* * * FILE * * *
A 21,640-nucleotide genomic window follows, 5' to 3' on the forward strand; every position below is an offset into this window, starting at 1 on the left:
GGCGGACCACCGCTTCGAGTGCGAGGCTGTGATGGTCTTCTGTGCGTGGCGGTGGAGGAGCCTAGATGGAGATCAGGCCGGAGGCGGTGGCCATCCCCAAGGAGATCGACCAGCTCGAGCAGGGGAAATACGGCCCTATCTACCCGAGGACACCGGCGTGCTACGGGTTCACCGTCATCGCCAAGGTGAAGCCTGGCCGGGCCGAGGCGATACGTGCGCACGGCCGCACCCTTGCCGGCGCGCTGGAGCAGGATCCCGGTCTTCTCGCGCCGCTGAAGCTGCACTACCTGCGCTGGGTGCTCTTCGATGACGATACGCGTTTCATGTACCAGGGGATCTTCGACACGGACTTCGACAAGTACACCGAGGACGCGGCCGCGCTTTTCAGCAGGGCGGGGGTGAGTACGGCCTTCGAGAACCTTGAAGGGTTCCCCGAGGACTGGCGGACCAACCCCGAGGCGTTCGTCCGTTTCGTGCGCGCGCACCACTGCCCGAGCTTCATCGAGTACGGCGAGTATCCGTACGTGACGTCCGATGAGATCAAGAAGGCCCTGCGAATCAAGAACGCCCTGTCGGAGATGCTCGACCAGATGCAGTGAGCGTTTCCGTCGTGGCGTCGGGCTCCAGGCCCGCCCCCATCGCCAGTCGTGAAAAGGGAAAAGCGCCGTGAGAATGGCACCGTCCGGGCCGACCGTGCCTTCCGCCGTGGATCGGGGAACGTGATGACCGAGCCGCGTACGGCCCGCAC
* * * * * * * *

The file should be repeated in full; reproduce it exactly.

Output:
A 21,640-nucleotide genomic window follows, 5' to 3' on the forward strand; every position below is an offset into this window, starting at 1 on the left:
GGCGGACCACCGCTTCGAGTGCGAGGCTGTGATGGTCTTCTGTGCGTGGCGGTGGAGGAGCCTAGATGGAGATCAGGCCGGAGGCGGTGGCCATCCCCAAGGAGATCGACCAGCTCGAGCAGGGGAAATACGGCCCTATCTACCCGAGGACACCGGCGTGCTACGGGTTCACCGTCATCGCCAAGGTGAAGCCTGGCCGGGCCGAGGCGATACGTGCGCACGGCCGCACCCTTGCCGGCGCGCTGGAGCAGGATCCCGGTCTTCTCGCGCCGCTGAAGCTGCACTACCTGCGCTGGGTGCTCTTCGATGACGATACGCGTTTCATGTACCAGGGGATCTTCGACACGGACTTCGACAAGTACACCGAGGACGCGGCCGCGCTTTTCAGCAGGGCGGGGGTGAGTACGGCCTTCGAGAACCTTGAAGGGTTCCCCGAGGACTGGCGGACCAACCCCGAGGCGTTCGTCCGTTTCGTGCGCGCGCACCACTGCCCGAGCTTCATCGAGTACGGCGAGTATCCGTACGTGACGTCCGATGAGATCAAGAAGGCCCTGCGAATCAAGAACGCCCTGTCGGAGATGCTCGACCAGATGCAGTGAGCGTTTCCGTCGTGGCGTCGGGCTCCAGGCCCGCCCCCATCGCCAGTCGTGAAAAGGGAAAAGCGCCGTGAGAATGGCACCGTCCGGGCCGACCGTGCCTTCCGCCGTGGATCGGGGAACGTGATGACCGAGCCGCGTACGGCCCGCAC